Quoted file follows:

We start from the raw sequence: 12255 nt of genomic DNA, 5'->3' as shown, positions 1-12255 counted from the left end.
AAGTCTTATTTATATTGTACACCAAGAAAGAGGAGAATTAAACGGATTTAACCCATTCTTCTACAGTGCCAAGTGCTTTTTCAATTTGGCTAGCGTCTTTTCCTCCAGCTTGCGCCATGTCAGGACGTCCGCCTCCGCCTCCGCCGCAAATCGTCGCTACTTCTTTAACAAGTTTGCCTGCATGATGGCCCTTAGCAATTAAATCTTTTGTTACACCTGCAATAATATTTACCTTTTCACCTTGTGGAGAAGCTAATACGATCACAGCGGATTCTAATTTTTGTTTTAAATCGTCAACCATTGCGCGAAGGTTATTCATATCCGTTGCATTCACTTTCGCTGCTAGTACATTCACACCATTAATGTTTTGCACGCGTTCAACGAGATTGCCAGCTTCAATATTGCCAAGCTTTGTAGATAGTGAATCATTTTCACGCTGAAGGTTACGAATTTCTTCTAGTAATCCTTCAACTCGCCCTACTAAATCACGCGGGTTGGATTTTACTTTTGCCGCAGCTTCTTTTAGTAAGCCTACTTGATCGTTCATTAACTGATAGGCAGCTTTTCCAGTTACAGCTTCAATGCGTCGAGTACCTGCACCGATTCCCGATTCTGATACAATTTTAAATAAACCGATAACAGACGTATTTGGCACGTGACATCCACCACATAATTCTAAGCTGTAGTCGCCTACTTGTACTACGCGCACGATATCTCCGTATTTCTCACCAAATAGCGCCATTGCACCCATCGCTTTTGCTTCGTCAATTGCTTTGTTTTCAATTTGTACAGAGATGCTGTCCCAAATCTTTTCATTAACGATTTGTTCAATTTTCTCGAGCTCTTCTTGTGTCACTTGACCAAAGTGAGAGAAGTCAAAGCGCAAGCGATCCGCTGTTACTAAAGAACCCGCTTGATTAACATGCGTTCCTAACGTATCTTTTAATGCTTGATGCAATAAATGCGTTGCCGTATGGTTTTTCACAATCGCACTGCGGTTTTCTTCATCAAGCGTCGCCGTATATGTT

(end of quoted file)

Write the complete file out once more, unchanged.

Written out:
We start from the raw sequence: 12255 nt of genomic DNA, 5'->3' as shown, positions 1-12255 counted from the left end.
AAGTCTTATTTATATTGTACACCAAGAAAGAGGAGAATTAAACGGATTTAACCCATTCTTCTACAGTGCCAAGTGCTTTTTCAATTTGGCTAGCGTCTTTTCCTCCAGCTTGCGCCATGTCAGGACGTCCGCCTCCGCCTCCGCCGCAAATCGTCGCTACTTCTTTAACAAGTTTGCCTGCATGATGGCCCTTAGCAATTAAATCTTTTGTTACACCTGCAATAATATTTACCTTTTCACCTTGTGGAGAAGCTAATACGATCACAGCGGATTCTAATTTTTGTTTTAAATCGTCAACCATTGCGCGAAGGTTATTCATATCCGTTGCATTCACTTTCGCTGCTAGTACATTCACACCATTAATGTTTTGCACGCGTTCAACGAGATTGCCAGCTTCAATATTGCCAAGCTTTGTAGATAGTGAATCATTTTCACGCTGAAGGTTACGAATTTCTTCTAGTAATCCTTCAACTCGCCCTACTAAATCACGCGGGTTGGATTTTACTTTTGCCGCAGCTTCTTTTAGTAAGCCTACTTGATCGTTCATTAACTGATAGGCAGCTTTTCCAGTTACAGCTTCAATGCGTCGAGTACCTGCACCGATTCCCGATTCTGATACAATTTTAAATAAACCGATAACAGACGTATTTGGCACGTGACATCCACCACATAATTCTAAGCTGTAGTCGCCTACTTGTACTACGCGCACGATATCTCCGTATTTCTCACCAAATAGCGCCATTGCACCCATCGCTTTTGCTTCGTCAATTGCTTTGTTTTCAATTTGTACAGAGATGCTGTCCCAAATCTTTTCATTAACGATTTGTTCAATTTTCTCGAGCTCTTCTTGTGTCACTTGACCAAAGTGAGAGAAGTCAAAGCGCAAGCGATCCGCTGTTACTAAAGAACCCGCTTGATTAACATGCGTTCCTAACGTATCTTTTAATGCTTGATGCAATAAATGCGTTGCCGTATGGTTTTTCACAATCGCACTGCGGTTTTCTTCATCAAGCGTCGCCGTATATGTT